News In Focus
Conservatives threaten to withdraw from Human Rights Convention
The effect in UK law of the European Convention on Human Rights would be curtailed if the Conservatives win the next general election, Justice Secretary Chris Grayling announced this morning.
In addition to repealing the Human Rights Act 1998, which would leave the UK still subject to its obligations under the Convention, the party wants rulings of the Human Rights Court in Strasbourg to be treated as advisory only, with no power to award damages if the UK Parliament disagrees with a ruling. The underlying message is that if necessary the party would be perpared to withdraw from the Convention altogether.
A "strategy paper" published by the party today proposes that UK courts would no longer be required to take into account rulings from the Strasbourg court, making the UK Supreme Court the "ultimate arbiter of human rights matters in the UK".
It also states that the law would "define much more clearly when and how human rights laws in the UK are to be applied. This will end the ability of the courts to decide unilaterally to apply human rights laws to whole new areas of public life" – and that the use of human rights laws would also be limited to the "most serious cases"; they would "no longer apply in trivial cases".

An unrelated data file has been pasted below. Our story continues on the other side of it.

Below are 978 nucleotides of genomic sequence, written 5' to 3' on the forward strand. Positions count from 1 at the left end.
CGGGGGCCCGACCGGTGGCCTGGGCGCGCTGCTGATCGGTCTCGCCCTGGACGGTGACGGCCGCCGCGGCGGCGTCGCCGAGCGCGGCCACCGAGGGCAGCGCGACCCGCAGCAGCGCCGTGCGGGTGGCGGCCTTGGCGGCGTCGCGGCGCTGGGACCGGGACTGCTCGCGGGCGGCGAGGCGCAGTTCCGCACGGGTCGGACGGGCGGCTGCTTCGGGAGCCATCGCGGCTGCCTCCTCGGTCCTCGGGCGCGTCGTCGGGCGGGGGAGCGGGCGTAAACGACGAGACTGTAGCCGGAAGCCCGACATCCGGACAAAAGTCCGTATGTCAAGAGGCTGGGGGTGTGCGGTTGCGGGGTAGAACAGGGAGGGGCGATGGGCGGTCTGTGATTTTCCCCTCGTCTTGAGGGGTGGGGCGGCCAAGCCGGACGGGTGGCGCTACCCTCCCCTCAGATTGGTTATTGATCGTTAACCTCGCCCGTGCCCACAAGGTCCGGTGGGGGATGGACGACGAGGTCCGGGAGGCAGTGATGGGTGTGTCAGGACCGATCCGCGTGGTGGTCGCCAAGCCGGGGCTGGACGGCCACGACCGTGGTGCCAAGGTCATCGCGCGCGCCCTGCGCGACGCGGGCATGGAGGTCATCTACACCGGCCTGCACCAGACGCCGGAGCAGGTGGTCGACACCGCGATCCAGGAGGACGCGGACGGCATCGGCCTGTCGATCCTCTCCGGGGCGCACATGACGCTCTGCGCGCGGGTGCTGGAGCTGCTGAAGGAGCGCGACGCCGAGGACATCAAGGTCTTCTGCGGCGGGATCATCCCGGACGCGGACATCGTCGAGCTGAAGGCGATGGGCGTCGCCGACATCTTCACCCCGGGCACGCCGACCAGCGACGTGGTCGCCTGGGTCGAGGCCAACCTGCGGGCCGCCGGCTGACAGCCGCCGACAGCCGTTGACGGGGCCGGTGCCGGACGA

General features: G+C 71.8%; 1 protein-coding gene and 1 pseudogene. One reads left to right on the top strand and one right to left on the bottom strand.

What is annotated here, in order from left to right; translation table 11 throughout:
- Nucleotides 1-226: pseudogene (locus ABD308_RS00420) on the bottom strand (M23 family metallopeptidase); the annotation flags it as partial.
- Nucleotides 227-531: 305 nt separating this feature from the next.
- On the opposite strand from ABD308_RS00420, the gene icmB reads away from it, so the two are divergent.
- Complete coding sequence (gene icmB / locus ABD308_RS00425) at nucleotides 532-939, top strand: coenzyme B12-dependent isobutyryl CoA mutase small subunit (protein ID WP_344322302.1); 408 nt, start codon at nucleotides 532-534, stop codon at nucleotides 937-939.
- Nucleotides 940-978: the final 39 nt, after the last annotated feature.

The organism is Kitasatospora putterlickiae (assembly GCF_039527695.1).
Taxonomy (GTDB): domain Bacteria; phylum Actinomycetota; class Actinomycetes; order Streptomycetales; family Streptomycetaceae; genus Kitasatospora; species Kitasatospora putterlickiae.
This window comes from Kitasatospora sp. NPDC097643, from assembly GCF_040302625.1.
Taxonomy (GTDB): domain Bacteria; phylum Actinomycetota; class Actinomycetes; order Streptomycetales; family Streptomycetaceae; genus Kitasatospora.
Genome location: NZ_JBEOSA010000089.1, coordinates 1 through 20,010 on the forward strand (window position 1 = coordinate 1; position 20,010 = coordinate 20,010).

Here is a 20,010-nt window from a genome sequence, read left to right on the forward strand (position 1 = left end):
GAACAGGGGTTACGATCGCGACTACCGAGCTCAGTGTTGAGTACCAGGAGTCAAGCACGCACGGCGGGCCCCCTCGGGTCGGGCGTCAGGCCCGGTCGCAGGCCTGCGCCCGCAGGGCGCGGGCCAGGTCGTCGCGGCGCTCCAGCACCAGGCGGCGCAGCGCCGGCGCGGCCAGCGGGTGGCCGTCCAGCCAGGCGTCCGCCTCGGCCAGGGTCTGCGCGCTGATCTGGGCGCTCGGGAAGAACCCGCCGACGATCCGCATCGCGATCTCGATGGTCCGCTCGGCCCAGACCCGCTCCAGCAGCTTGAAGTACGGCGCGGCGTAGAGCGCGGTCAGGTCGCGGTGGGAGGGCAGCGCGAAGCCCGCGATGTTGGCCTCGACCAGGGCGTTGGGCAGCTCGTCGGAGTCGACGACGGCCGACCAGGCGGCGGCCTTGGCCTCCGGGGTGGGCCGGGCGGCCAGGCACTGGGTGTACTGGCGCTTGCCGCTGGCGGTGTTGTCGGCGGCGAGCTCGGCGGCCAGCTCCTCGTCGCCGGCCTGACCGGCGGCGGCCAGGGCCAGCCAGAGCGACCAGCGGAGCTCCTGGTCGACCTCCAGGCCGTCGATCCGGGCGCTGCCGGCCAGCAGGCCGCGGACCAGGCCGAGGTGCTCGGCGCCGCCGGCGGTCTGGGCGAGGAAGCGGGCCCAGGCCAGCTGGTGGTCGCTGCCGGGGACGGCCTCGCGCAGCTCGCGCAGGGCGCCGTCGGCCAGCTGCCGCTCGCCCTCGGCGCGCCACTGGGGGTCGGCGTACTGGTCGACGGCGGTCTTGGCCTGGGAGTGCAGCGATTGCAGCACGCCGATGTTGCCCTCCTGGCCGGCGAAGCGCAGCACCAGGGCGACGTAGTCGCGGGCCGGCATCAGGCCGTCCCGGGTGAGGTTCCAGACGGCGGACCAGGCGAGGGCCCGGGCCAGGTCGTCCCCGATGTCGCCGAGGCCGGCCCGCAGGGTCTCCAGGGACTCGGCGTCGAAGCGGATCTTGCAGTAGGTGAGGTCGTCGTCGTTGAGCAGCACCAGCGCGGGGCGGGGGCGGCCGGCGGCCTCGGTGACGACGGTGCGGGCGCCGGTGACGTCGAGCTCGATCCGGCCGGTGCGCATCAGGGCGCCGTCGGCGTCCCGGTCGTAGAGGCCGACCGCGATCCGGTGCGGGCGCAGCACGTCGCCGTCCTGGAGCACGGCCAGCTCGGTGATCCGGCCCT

The Conservatives are particularly concerned to end the ability of foreign criminals or criminal suspects, as well as those illegally in this country, to use human rights laws to prevent their deportation. They also have a longrunning dispute with the Human Rights Court over the issue of votes for prisoners.
However the proposals in the paper have been described as "legally illiterate" by a campaign group, and questions are also being asked as to how "serious" and "trivial" human rights cases are to be defined.
in a BBC radio interview the former Attorney General Dominic Grieve QC pointed out that the paper contains errors, including the effect of at least one Strasbourg ruling. He added that while some of the court's findings had been "mistaken", others had been "benchmarks" in improving human rights in Europe.
The paper appears to take no account of the Scottish and Welsh devolution settlements, which provide that the devolved legislatures must comply with Convention rights, or the Northern Ireland Good Friday Agreement, which guarantees Convention rights for the people of the province.
Mr Grayling said: "We will always stand against real human rights abuses, and political persecution. But these plans will make sure that we put Britain first and restore common sense to human rights in this country."
The Conservatives' plans are opposed by both the Liberal Democrats and Labour.